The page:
Tonight was the night where the ship would be crossing over the equator. So, the captain offered everyone to visit the bridge at a specific time to get a picture of the compass when it read 0 degrees latitude. Keith said that in his US Navy days, when a sailor crossed the equator, he went from a pollywog to a shellback.
The evening we came back across the equator, the crew dressed as pirates, and we played a charade game where you had to act out a Galapagos animal. Afterward, we had an island drink and did a conga line dance.
Sullivan Bay on Santiago Island
Day 3 began with a fascinating volcanic site named after Bartholomew James Sullivan. He was the first lieutenant on HMS Beagle, the ship that brought Charles Darwin to the Galapagos.
The landscape formed only 150 years ago is quite eerie yet stunning. Hence Sullivan Bay is the perfect place to see and feel the volcanic origin of Galapagos.
There is not much plant life on this island, but we saw one of the most beautiful cactus we have ever seen. It is called the Lava Cactus. There is a walkway to an upper overlook where you can see around the entire island. Markedly, it’s a great place to view Pinnacle Rock.
We visited this area in the early morning because the temperature is more pleasant and the light was better for photographs.
In the afternoon, we made a dry landing on Bartolome Island. Bartolome Island consists of an extinct volcano and a variety of red, orange, green, and sparkling black volcanic formations. The island is small, just a half square mile. Without a doubt, this island offers some of the most beautiful landscapes in the Galapagos.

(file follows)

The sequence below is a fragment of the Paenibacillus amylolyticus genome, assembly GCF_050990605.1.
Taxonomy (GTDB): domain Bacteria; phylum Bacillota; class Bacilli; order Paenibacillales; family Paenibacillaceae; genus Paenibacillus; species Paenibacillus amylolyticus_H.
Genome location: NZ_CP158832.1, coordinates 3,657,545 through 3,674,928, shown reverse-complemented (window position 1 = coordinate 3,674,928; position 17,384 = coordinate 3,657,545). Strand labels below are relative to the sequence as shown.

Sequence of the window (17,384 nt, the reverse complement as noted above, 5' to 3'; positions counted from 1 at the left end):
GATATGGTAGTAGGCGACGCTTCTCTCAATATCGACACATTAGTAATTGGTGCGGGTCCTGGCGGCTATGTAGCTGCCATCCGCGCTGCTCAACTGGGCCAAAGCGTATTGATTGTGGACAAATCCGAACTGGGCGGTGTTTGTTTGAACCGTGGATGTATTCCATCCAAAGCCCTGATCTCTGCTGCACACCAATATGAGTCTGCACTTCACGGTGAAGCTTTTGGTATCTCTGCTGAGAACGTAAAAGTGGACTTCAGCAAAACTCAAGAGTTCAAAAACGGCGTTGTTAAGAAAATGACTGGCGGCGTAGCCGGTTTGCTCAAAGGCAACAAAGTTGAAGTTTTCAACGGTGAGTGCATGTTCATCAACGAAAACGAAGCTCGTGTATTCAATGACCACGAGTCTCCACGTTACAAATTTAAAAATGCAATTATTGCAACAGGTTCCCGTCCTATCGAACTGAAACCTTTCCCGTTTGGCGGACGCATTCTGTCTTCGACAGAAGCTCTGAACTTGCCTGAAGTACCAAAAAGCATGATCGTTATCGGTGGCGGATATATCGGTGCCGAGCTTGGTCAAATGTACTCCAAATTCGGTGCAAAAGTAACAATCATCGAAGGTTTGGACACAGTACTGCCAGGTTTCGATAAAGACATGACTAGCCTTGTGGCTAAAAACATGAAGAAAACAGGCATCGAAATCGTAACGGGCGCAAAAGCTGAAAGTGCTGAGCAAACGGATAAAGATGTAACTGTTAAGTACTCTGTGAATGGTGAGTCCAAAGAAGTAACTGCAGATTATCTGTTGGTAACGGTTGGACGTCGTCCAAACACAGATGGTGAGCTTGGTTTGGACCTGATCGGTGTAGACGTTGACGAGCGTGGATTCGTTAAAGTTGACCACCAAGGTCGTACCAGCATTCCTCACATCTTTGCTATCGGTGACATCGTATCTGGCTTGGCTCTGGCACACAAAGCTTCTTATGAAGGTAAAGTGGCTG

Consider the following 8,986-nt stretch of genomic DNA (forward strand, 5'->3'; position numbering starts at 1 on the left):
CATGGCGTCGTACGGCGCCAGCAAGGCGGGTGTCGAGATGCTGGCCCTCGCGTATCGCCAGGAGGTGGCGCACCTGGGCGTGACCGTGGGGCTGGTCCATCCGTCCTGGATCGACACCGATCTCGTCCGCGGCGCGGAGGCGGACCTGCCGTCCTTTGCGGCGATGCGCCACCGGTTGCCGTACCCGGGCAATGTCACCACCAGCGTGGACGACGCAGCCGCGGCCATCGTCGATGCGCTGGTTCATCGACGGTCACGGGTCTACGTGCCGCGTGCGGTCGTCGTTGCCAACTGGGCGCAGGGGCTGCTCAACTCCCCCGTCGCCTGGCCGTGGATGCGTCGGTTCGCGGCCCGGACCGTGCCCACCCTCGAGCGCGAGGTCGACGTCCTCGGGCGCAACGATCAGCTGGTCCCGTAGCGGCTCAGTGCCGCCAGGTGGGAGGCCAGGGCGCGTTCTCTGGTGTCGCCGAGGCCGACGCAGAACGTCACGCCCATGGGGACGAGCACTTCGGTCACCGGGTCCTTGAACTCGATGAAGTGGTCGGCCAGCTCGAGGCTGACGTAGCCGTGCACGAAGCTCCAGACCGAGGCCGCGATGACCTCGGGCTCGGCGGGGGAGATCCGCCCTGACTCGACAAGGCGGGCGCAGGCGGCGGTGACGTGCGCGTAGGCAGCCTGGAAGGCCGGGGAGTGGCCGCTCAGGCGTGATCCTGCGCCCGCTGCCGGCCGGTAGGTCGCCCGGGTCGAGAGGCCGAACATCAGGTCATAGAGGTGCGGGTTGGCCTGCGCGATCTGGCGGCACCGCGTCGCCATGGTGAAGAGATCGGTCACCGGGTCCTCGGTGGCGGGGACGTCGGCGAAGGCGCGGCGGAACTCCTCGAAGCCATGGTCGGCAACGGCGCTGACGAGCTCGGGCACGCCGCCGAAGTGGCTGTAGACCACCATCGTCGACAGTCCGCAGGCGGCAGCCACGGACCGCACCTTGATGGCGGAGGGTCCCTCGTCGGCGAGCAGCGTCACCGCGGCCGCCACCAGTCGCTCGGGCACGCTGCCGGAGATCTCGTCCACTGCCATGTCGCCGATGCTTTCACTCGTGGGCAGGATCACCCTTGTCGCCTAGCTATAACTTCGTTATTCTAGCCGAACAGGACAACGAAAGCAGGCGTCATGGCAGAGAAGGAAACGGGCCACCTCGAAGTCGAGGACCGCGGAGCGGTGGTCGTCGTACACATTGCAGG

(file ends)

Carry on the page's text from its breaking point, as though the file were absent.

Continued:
Bartolome has a volcanic cone that is easy to climb and provides great views of the other islands. There are a wooden trail and stairs that lead through volcanic lava to the summit. Moreover, the landscape consists of Tiquilia galapagoa plants which are endemic to the island and cacti. The tiquilia plant is a mat plant, which to us, looks like a succulent that has adjusted to the dryness. Bartolome has a moonlike landscape. And from the summit, the views are spectacular, including an underwater crater. Making Bartolome one of the most photographed islands in the Galapagos.
Iconic Pinnacle Rock
Bartolome is famous for its Pinnacle Rock, which is the distinctive characteristic of this island, and the most representative landmark of the Galápagos. Pinnacle Rock formed as magma came up from an underwater volcano. The sea cooled the hot lava, which then exploded and came together to form this huge rock. Likewise, a picture of Bartolome with Pinnacle Rock is the iconic picture of the Galapagos.
A fun but sad fact depending on how you look at it: US airmen used Pinnacle Rock during WWII for target practice. Despite this, however, the rock remains unchanged.
Many animals, especially marine species, can be seen around this island because very cold water surrounds the shore and provides food. We saw penguins, sharks, herons, rays, lava lizards, and even a Galapagos hawk.
Chinese Hat Santiago Island
On day 4, we visited the highly anticipated Chinese Hat. Specifically, the Chinese Hat or “Sombrero Chino” in Spanish, is named for its shape. The only way to visit this island is from a Galapagos Islands cruise ship. There are no day trips from land-based tours. The Chinese Hat Island is the southernmost part of Santiago Island.